All the players seem to know their job now. They have good players there with the likes of Zaha, Benteke, Townsend and Cabaye, but they just weren’t working hard enough and weren’t organised. It’s not been rocket science. He’s instilled some confidence into the players and they’ve been picking up results on the back of that. I think he’s done a fantastic job.


What are your thoughts on the appointment of Ryan Giggs as head coach? Was it the right decision to pick him ahead of Craig Bellamy?

DG: From the FAW point of view, Ryan Giggs probably ticks most of the boxes I would say. But time will tell, obviously he’s an inexperienced manager as were all the candidates that were interviewed for the job so I think we’re kind of going into the unknown a little bit – we really don’t know how he’s going to do until he gets onto the training field and when those games come and we’ll see how he takes to the job.

What was Ryan Giggs like to play under as a captain?

DG: Giggsy is pretty quiet to be fair. He’s one of those players that probably led more with his performances really. You always felt if he was on the field of play you had a chance to win. He was a fantastic player, a world-class player. At times it was just give Ryan Giggs the ball and see if he can make something happen. You always had extra confidence in yourself if he was out there alongside you in that first XI because he’s such a fantastic player. It was an honour to be able to play alongside him, train alongside him as much as I did and he always made me play better knowing that he was there alongside me, he used to raise my game.

What will he bring to the squad as manager?

DG: Hopefully he [Giggs] can bring a bit more attacking intent. Certainly he was one of the best attacking players to have ever played the game so you kind of hope maybe he can bring that side of things to the Wales team. If I look at the Wales squad and where they can improve moving forwards, I do think it’s the attacking side of the game, trying to control games more with possession.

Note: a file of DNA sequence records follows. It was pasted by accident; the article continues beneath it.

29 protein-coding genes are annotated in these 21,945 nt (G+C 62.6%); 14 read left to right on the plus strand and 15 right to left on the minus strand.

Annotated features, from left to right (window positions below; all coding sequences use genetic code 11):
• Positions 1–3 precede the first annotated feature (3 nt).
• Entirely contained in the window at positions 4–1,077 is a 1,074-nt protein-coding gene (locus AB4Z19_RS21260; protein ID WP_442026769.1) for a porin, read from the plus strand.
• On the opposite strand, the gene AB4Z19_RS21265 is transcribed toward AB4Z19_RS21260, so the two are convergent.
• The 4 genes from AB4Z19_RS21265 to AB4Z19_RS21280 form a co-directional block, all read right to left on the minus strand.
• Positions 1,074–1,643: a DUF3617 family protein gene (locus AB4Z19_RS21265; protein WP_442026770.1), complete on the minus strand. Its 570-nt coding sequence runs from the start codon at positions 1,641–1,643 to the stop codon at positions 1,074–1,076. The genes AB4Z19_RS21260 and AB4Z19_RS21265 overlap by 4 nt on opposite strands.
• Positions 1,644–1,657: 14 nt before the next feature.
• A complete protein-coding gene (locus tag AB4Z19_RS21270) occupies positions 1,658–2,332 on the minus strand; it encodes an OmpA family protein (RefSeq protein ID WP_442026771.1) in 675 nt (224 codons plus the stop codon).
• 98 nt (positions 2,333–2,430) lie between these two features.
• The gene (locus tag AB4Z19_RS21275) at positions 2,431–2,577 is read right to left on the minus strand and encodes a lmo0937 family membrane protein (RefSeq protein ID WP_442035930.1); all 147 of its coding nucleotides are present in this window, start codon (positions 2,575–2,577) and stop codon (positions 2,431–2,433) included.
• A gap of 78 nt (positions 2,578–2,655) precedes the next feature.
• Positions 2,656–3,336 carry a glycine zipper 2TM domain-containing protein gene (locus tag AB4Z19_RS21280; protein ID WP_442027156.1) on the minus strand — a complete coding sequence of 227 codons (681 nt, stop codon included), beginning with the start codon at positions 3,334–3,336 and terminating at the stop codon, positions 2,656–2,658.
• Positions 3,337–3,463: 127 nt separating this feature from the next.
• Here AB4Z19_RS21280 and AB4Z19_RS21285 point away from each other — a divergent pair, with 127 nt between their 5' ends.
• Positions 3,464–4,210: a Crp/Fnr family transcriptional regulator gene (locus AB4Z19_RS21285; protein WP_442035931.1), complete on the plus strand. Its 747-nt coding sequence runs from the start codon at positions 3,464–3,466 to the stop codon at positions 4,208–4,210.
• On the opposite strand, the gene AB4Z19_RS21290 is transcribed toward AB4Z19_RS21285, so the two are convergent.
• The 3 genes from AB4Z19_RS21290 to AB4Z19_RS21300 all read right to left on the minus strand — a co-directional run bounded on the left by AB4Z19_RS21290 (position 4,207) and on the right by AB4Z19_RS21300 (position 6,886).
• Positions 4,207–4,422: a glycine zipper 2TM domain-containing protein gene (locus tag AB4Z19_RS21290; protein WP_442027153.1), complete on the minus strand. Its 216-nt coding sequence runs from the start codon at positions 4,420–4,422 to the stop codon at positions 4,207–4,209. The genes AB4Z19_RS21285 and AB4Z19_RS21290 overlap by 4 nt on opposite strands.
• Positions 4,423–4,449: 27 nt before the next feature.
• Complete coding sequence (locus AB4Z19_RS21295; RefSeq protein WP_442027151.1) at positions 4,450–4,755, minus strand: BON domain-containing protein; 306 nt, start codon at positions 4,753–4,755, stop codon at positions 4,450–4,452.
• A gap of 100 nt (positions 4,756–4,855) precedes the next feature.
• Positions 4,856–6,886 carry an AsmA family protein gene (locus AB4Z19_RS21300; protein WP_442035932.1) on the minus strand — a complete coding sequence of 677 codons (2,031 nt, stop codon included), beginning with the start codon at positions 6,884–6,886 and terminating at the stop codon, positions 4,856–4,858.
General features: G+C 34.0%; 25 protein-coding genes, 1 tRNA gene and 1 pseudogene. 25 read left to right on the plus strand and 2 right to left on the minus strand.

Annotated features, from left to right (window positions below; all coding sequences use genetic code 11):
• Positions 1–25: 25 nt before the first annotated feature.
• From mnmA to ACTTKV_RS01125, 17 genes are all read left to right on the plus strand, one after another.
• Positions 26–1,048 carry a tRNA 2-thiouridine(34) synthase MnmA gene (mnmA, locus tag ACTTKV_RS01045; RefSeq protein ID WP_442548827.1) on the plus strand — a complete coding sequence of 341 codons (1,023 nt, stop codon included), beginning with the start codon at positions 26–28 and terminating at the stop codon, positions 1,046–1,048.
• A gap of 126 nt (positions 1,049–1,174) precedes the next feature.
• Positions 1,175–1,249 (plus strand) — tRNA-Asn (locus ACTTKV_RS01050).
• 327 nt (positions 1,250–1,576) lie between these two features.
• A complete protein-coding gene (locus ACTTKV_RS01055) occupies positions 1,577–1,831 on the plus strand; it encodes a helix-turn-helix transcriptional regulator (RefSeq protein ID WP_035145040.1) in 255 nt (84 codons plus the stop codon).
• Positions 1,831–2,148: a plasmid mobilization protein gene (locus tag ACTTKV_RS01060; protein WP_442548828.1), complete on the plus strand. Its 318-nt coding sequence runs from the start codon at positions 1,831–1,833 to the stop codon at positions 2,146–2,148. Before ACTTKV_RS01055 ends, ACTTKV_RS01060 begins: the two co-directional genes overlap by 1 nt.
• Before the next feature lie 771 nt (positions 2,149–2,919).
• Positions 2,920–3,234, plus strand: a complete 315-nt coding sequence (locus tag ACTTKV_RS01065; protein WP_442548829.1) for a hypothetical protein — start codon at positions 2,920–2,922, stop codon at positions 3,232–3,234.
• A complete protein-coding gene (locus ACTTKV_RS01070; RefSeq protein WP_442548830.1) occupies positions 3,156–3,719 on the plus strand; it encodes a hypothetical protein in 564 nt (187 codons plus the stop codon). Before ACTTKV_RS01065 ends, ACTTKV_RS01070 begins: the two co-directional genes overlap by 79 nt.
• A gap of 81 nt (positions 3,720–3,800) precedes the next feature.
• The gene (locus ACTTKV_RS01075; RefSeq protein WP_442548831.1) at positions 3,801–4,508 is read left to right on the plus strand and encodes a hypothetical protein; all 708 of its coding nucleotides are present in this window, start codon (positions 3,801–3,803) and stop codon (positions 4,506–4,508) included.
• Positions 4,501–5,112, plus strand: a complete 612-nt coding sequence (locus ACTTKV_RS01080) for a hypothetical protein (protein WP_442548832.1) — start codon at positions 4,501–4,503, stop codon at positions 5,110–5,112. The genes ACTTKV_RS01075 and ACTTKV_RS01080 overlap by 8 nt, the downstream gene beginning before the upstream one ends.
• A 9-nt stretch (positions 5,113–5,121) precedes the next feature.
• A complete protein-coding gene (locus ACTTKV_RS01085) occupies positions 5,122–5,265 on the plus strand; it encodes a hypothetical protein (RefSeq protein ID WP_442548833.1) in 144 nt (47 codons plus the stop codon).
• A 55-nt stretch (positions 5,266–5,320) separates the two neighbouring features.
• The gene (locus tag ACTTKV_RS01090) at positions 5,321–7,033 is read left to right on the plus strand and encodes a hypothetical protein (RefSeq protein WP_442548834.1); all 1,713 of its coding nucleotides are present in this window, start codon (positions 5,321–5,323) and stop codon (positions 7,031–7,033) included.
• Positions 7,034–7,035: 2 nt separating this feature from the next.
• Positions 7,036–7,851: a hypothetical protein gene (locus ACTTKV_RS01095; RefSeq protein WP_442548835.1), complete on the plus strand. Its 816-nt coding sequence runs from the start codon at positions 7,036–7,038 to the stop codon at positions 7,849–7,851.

Certainly coming up against teams that sit deep, Wales have had trouble recently in trying to break teams down and certainly in the absence of Gareth Bale. It’s about trying to score more goals, trying to find new ways, new ideas going forward and trying to attack things maybe a little bit more and not rely so much on the individual brilliance of Gareth Bale and Aaron Ramsey.

What do you think they need to improve on to qualify for future tournaments?

DG: I think the mentality side of things needs to improve and I certainly think that’s where Ryan Giggs can help. He’s played in huge, huge games as a player, there’s nothing really that he hasn’t done or seen as a player. So I think having that mentality come in, the players can feed off that.

If the team wants to improve and wants to get better then I think they need to get better at controlling games and dominate possession of the football a bit better, keep the ball a bit more. And maybe just take the handbrake off a little bit, looking to try and get a few more bodies forward into the box and score one or two more goals if they can. I know it’s easier said than done but I think Giggsy will be that kind of manager of will want to attack and take the games to the opposition. I think that will suit Wales with the kind of players that they’ve got so we’ll just have to wait and see.

What is your response to claims that Wales are a one-man team?

DG: It’s a ridiculous comment to make. You can half understand that because Wales do have one of the best players in the world and any team would be reliant on him if they had Gareth Bale in their side. He is the guy that the rest of the squad look up to. He is the guy that gets the goals and that’s understandable because he’s such a fantastic player. But I think if you look at the squad as a whole, there are some fantastic players in that squad, not just him.